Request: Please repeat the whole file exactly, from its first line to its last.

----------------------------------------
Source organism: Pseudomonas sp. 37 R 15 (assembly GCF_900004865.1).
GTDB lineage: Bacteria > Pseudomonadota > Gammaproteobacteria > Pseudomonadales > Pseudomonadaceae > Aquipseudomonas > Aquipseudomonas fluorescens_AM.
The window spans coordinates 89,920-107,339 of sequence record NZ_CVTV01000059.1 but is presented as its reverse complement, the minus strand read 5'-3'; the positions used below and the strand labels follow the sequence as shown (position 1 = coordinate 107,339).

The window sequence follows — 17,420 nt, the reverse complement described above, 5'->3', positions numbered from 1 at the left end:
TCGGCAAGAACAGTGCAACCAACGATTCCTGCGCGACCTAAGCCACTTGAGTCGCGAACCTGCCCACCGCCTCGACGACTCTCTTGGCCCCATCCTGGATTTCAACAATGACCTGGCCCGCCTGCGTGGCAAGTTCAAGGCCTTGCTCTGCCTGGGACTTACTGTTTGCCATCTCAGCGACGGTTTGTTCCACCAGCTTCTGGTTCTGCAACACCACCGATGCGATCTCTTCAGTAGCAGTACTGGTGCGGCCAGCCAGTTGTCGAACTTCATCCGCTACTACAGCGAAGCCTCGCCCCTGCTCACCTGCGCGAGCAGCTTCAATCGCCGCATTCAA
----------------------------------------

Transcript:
Source organism: Pseudomonas sp. 37 R 15 (assembly GCF_900004865.1).
GTDB lineage: Bacteria > Pseudomonadota > Gammaproteobacteria > Pseudomonadales > Pseudomonadaceae > Aquipseudomonas > Aquipseudomonas fluorescens_AM.
The window spans coordinates 89,920-107,339 of sequence record NZ_CVTV01000059.1 but is presented as its reverse complement, the minus strand read 5'-3'; the positions used below and the strand labels follow the sequence as shown (position 1 = coordinate 107,339).

The window sequence follows — 17,420 nt, the reverse complement described above, 5'->3', positions numbered from 1 at the left end:
TCGGCAAGAACAGTGCAACCAACGATTCCTGCGCGACCTAAGCCACTTGAGTCGCGAACCTGCCCACCGCCTCGACGACTCTCTTGGCCCCATCCTGGATTTCAACAATGACCTGGCCCGCCTGCGTGGCAAGTTCAAGGCCTTGCTCTGCCTGGGACTTACTGTTTGCCATCTCAGCGACGGTTTGTTCCACCAGCTTCTGGTTCTGCAACACCACCGATGCGATCTCTTCAGTAGCAGTACTGGTGCGGCCAGCCAGTTGTCGAACTTCATCCGCTACTACAGCGAAGCCTCGCCCCTGCTCACCTGCGCGAGCAGCTTCAATCGCCGCATTCAA